The figures are more than frightening: the potential for avoiding food waste in Bavaria alone is an unbelievable 1.31 million tons per year - the equivalent of 73,000 fully loaded lorries! How can consumers help to actively prevent food waste? That was the question at the 2nd Freising Food Dialogue in Germany as part of the events for the sustainability exhibition "Ways to the Future".
"Smelling and tasting is still the best way to prevent food waste," explained bestselling author Katarina Schickling on the podium in the Bavarian town of Freising. "My grandma always did it that way, long before there was a so-called "best before" date on the packaging" Schickling said. Because that was the biggest problem, she said, since "most food has a much longer shelf life!" University lecturer Manuela Gassner also supported this view at the panel discussion organized by community college Freising and ACTinEITFood, Europe's largest innovation network for a healthy and sustainable food system in cooperation with the German Federal Ministry of Research and Education: "In England, it also makes much more sense to say, 'better before”, instead of the too long German version here on the products, so it doesn't automatically goes bad afterwards."
"We have to explain this much more and in addition educate much more the labels like the Nutri Score on the packaging, so that consumers can really make decisions for healthy food and the actual shelf life is always longer," explains nutritional physician Professor Thomas Skurk from the Technical University of Munich on this. Often, the best-before date is completely confused with the indication "to be consumed by", which, however, is rightly found on easily perishable foods such as minced meat.
But is it only the consumer who destroys food, asks presenter Eva Walig (München TV), because even crooked cucumbers are sorted out in the field so that the trade does not accept them in the first place? "Cucumbers should be stackable," Katarina Schickling agreed. The trade wants this for practical reasons, but it has nothing to do with the quality of the cucumber, said farmer Georg Schmied, deputy district chairman of the Bavarian Farmers' Association in Freising. He also confirmed that the trade always prefers shiny apples that have been sprayed several times in the shops. The "normal" apple with small spots or a little scab is not desired but "it tastes just as good and is healthier". But it is above all the consumers who can counteract this with his or her purchasing behavior.
"There is no single culprit for food waste, the entire system must be reformed"
"There is no single culprit for food waste, the entire system must be reformed," said Dr Georg Schirrmacher Innovation Network EIT Food, which has its office for Germany in Freising. He looked towards France, where the legislator has already stipulated that food retailers are no longer allowed to destroy food. This has made it possible to set up an aid organization for the needy comparable to the "Tafel", which did not exist before. Also, more food is now saved in France via the mobile phone app "Too good to go" than in the whole of the rest of Europe put together. However, Schirrmacher also saw many positive things already realized: start-ups that can curb the overproduction of bakeries with new software by tracking the actual sales of the branches more precisely. Or, with the help of artificial intelligence, count how much leftover food large canteens later find on the returned tablets per meal serving, in order to cook the real food demand even more precisely the next time."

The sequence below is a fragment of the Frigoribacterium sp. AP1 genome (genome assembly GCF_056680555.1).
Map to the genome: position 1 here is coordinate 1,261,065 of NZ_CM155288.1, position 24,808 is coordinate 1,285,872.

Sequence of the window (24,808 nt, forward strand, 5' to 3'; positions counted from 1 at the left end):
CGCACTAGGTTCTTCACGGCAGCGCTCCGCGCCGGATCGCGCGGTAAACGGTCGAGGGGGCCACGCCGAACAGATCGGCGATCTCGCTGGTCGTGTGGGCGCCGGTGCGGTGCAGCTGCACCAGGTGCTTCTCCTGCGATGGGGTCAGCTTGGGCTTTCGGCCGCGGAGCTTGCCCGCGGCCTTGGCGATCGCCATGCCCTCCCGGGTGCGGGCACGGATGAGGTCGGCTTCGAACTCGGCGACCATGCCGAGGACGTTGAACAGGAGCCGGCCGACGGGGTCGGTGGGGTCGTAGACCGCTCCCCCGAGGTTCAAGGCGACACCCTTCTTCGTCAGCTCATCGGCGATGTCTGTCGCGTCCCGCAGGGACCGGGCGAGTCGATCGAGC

TV presenter Eva Walig wanted to hear concrete tips against food waste from the panelists at the end of the panel discussion: "Buy the individual bananas in the supermarket, because they are always left over and then thrown away in the evening," Katarina Schickling explained. "An accurate shopping list helps a lot against food waste later on," said Manuela Gassner. And: "Too good for the bin", she said, was the best and most recognized internet platform in Germany with lots more advice on the subject. And the app "Too good to go" in Europe.
"Old bread is the most versatile food: you can even use it to brew beer," said Lukas Stanzl from Coffee-shop “Café Übrig” (so called Café Left over). By the way, if you go there in Freising, you are only served saved food and as a guest you only pay for drinks. Stanzl: "We also want to talk to many people who don't know much about food waste and educate them further." And: especially at buffets, there is always food left over. Schickling says: "You'd better avoid all-inclusive holidays with buffets, because most of the food is automatically destroyed!"
In the end, everyone agreed that the value of food should be better communicated to primary school children, and that cooking should be part of the curriculum so that food does not end up in the bin too quickly. And even a crooked cucumber certainly makes a delicious cucumber salad, just as "an unsprayed apple is much healthier than its highly polished counterparts," Schmid said.